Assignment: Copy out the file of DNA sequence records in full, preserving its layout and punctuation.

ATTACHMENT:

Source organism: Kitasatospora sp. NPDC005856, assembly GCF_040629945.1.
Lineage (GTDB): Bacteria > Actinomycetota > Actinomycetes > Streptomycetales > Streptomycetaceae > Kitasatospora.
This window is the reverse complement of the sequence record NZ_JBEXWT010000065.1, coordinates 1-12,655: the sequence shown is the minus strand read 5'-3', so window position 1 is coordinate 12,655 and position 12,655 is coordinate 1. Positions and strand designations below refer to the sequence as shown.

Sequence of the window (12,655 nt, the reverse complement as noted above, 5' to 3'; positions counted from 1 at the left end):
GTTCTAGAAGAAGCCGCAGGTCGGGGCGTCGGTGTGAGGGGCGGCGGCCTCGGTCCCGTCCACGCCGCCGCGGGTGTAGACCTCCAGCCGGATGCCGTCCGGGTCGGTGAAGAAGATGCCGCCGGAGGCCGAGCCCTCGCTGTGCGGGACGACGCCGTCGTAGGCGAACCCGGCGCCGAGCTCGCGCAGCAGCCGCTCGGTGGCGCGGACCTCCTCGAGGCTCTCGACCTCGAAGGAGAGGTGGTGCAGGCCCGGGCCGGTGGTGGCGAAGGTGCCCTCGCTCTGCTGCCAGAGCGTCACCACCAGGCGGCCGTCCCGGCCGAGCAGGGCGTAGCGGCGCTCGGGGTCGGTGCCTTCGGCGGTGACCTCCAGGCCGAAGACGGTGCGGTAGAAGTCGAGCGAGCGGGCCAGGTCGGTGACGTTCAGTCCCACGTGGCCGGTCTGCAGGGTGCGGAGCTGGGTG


Source organism: Kitasatospora sp. NPDC005856, assembly GCF_040629945.1.
Lineage (GTDB): Bacteria > Actinomycetota > Actinomycetes > Streptomycetales > Streptomycetaceae > Kitasatospora.
This window is the reverse complement of the sequence record NZ_JBEXWT010000065.1, coordinates 1-12,655: the sequence shown is the minus strand read 5'-3', so window position 1 is coordinate 12,655 and position 12,655 is coordinate 1. Positions and strand designations below refer to the sequence as shown.

Sequence of the window (12,655 nt, the reverse complement as noted above, 5' to 3'; positions counted from 1 at the left end):
GTTCTAGAAGAAGCCGCAGGTCGGGGCGTCGGTGTGAGGGGCGGCGGCCTCGGTCCCGTCCACGCCGCCGCGGGTGTAGACCTCCAGCCGGATGCCGTCCGGGTCGGTGAAGAAGATGCCGCCGGAGGCCGAGCCCTCGCTGTGCGGGACGACGCCGTCGTAGGCGAACCCGGCGCCGAGCTCGCGCAGCAGCCGCTCGGTGGCGCGGACCTCCTCGAGGCTCTCGACCTCGAAGGAGAGGTGGTGCAGGCCCGGGCCGGTGGTGGCGAAGGTGCCCTCGCTCTGCTGCCAGAGCGTCACCACCAGGCGGCCGTCCCGGCCGAGCAGGGCGTAGCGGCGCTCGGGGTCGGTGCCTTCGGCGGTGACCTCCAGGCCGAAGACGGTGCGGTAGAAGTCGAGCGAGCGGGCCAGGTCGGTGACGTTCAGTCCCACGTGGCCGGTCTGCAGGGTGCGGAGCTGGGTG